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Jewish Journal

How Donald Sterling poisoned my sanctuary

by David Suissa

April 29, 2014 | 8:40 am

Los Angeles Lakers former star, Magic Johnson, and Larry Bird in 1985 Photo via Wikimedia Commons

Now that Donald Sterling has been banished from basketball for life, I can share my anxieties about the past week.

I’m a basketball nut. I moved to Los Angeles from Montreal in the early 1980s, and I’ve been a passionate follower of the Lakers and NBA basketball ever since. For years I’ve been comforted by the innocent sights and sounds of basketball.

Watching the Lakers, win or lose, was like a private sanctuary.

It was a welcome break from the real drama of life—the drama of family and work; the drama of genocides in Africa; the drama of the homeless and the crippled and the terminally ill.

This is the secret elixir of loving a sports team…the safety of the drama.

You know the drama is not real, but you crave it anyway.

Your team will win a championship, and you will get zero personal benefit—but you will celebrate as if you just won the lottery.

Your team will lose a dramatic game seven—and nothing bad will happen to you-- but you will be crestfallen as if you just lost a job.

That is the elixir right there: even though your beloved team lost, nothing bad happened to you.

You are in your safe sanctuary. The stakes only appear high, but you know there are no real stakes. For a sports fan, that is both the limitation and the beauty of sports.

The racist rants of Clippers owner Donald Sterling violated this safe sanctuary.

Real life came to spoil the party.

The beauty of safe drama was poisoned by the ugliness of real drama.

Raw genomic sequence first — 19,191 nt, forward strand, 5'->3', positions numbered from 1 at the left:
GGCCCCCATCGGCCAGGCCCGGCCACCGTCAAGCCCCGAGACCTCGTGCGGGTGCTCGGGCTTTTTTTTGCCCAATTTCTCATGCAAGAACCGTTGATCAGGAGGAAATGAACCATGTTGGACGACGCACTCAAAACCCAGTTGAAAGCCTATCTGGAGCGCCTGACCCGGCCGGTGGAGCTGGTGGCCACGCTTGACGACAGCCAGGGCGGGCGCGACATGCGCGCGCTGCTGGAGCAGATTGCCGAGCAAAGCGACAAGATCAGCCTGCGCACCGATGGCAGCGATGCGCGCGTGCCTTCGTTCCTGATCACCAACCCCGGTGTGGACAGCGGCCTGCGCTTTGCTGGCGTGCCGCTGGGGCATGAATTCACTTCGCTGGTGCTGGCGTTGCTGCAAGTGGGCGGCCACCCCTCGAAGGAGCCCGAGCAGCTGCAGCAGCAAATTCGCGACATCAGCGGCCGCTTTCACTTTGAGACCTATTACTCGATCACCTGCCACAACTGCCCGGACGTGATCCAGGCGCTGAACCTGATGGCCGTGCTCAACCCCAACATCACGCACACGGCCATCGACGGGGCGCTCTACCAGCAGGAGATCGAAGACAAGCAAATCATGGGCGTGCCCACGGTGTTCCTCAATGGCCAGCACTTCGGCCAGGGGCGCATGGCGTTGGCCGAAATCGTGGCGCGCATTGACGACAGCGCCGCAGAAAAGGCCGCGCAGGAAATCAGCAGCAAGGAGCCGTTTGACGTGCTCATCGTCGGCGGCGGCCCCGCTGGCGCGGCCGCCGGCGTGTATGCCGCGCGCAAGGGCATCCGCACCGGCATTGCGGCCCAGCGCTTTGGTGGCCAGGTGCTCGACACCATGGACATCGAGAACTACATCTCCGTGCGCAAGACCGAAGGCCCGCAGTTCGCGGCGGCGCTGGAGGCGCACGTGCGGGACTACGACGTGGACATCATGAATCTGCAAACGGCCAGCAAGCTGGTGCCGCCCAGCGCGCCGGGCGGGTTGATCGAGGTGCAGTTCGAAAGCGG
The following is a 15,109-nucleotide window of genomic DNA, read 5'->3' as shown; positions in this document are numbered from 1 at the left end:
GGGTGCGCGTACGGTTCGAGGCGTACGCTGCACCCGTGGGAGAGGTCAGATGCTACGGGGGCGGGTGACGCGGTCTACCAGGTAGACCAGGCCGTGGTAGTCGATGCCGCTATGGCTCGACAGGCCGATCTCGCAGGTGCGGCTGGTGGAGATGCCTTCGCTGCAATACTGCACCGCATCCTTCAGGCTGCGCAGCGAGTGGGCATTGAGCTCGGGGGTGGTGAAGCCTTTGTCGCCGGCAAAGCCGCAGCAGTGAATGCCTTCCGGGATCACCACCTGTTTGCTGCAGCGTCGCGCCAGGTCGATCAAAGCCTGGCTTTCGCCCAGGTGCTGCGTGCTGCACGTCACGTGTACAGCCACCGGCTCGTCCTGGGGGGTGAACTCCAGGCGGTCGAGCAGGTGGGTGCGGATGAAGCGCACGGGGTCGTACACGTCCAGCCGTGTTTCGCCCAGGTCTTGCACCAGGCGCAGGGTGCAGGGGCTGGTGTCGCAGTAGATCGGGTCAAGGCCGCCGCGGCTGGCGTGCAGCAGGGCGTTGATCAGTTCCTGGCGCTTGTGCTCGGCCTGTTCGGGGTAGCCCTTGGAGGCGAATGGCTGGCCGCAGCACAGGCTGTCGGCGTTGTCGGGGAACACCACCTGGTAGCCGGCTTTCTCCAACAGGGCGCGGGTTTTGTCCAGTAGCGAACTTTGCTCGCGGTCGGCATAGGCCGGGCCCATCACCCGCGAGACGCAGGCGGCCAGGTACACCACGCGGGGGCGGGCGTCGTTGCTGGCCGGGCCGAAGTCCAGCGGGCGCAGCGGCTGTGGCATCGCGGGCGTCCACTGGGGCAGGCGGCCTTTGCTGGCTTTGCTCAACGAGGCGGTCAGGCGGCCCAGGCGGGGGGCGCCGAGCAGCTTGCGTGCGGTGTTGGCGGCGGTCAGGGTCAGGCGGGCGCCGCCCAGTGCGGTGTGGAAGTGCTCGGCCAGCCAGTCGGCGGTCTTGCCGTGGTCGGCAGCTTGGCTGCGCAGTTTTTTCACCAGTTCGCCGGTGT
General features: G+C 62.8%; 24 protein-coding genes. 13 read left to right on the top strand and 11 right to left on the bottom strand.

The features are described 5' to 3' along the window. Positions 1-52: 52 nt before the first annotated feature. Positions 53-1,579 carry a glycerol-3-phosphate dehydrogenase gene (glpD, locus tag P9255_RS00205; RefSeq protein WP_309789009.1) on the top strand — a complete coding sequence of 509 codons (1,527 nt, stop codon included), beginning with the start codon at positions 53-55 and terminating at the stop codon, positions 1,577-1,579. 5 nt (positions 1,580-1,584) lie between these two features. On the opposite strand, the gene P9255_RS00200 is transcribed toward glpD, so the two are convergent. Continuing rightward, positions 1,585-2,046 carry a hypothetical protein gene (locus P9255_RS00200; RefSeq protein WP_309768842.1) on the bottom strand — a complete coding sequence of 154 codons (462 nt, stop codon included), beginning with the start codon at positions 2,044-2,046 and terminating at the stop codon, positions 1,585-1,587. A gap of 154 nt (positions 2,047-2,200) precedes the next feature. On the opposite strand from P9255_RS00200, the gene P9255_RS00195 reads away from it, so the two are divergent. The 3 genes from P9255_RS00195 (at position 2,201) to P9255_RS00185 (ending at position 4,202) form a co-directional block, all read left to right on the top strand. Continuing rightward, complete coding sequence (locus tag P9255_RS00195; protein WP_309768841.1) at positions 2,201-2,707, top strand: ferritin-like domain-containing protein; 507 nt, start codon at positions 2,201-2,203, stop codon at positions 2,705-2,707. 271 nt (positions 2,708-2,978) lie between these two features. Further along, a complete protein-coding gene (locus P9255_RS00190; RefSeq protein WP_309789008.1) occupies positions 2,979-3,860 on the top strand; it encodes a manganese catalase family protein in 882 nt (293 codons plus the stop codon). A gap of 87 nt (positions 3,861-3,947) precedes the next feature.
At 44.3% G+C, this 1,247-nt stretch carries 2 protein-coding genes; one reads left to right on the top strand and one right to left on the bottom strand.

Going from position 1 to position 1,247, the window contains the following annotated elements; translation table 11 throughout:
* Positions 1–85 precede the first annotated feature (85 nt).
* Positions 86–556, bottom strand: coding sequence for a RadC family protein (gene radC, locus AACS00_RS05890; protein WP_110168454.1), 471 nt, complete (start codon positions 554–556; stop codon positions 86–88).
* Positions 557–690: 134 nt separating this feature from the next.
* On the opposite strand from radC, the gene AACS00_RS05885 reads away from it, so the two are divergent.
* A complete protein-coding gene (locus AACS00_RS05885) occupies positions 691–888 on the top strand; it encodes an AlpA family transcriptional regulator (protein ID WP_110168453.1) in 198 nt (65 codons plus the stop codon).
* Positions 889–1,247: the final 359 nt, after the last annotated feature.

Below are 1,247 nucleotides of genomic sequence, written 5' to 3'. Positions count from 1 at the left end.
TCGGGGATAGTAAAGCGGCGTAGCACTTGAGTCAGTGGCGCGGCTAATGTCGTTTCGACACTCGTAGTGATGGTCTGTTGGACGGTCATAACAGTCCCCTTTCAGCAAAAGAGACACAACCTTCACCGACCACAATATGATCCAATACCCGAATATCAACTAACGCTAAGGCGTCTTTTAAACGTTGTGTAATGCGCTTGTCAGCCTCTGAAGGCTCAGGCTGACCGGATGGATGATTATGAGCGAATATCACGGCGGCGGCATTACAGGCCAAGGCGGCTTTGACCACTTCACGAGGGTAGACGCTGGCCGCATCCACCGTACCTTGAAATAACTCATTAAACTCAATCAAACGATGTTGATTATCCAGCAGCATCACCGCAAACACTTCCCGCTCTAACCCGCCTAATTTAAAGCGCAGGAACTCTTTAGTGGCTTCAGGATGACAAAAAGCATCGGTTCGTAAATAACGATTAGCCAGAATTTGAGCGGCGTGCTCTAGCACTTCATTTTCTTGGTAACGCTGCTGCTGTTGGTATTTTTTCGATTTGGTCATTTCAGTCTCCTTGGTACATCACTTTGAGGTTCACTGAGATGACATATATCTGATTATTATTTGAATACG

Don’t get me wrong; it’s not as if real-life problems have never intruded into professional sports. We’ve had cheating scandals, fights, contract squabbles, union strikes, personal insults, and so forth. Sports are hardly immune to the realities of life.

But with all those problems, one could always say, “Let’s not allow these distractions from getting in the way of playing the game and winning a championship.”

Somehow, the game was always bigger than the problems.

Not with racism.

Not when you’re black, and not when the guy signing your paycheck has gone on record as considering blacks as if they’re sub-human.

This was not a distraction. It was moral rape.

No game can be bigger than this.

This isn’t a case of a rogue player or a coach who easily can be dismissed.

This is an owner.

And not just an owner, but an owner of a team that has a decent chance of winning a championship this year.

How do you block out of your mind that if you win, you will-- in some odd, perverted way-- reward your racist owner?

You can’t block it out. It’s impossible.

For the first time that I can remember in decades of following professional sports, one could have made a decent case here for not winning-- for not playing your best.

Because this is the reality: Fighting racism is infinitely more important than winning a championship.

For a sports fan, this is why this “distraction” was poison.

It corrupted the sanctity of winning.

It changed the game.

Racism from the top contaminated a sport.

Especially in a league where virtually every owner is white and almost 80 percent of the players are black, how could any hint of racism not be toxic?

This poisoned the players and the fans. The fans may be secondary here, but they ought to be part of the conversation.

It is a sign of a society’s greatness when we can progress to the point where life doesn’t have to be all about survival and dealing with real drama—when we can work hard all day and get home and kick back and enjoy a beautiful game where no matter who wins or loses, we never lose.

For millions of sports fans, Donald Sterling’s racism risked poisoning those precious little moments of innocence.

Now that he has been banished, the games will resume and the wounds will heal.

In this game of healing, the fans will be the best doctors.

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ABOUT THE AUTHOR

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David Suissa is president of TRIBE Media Corp./Jewish Journal.

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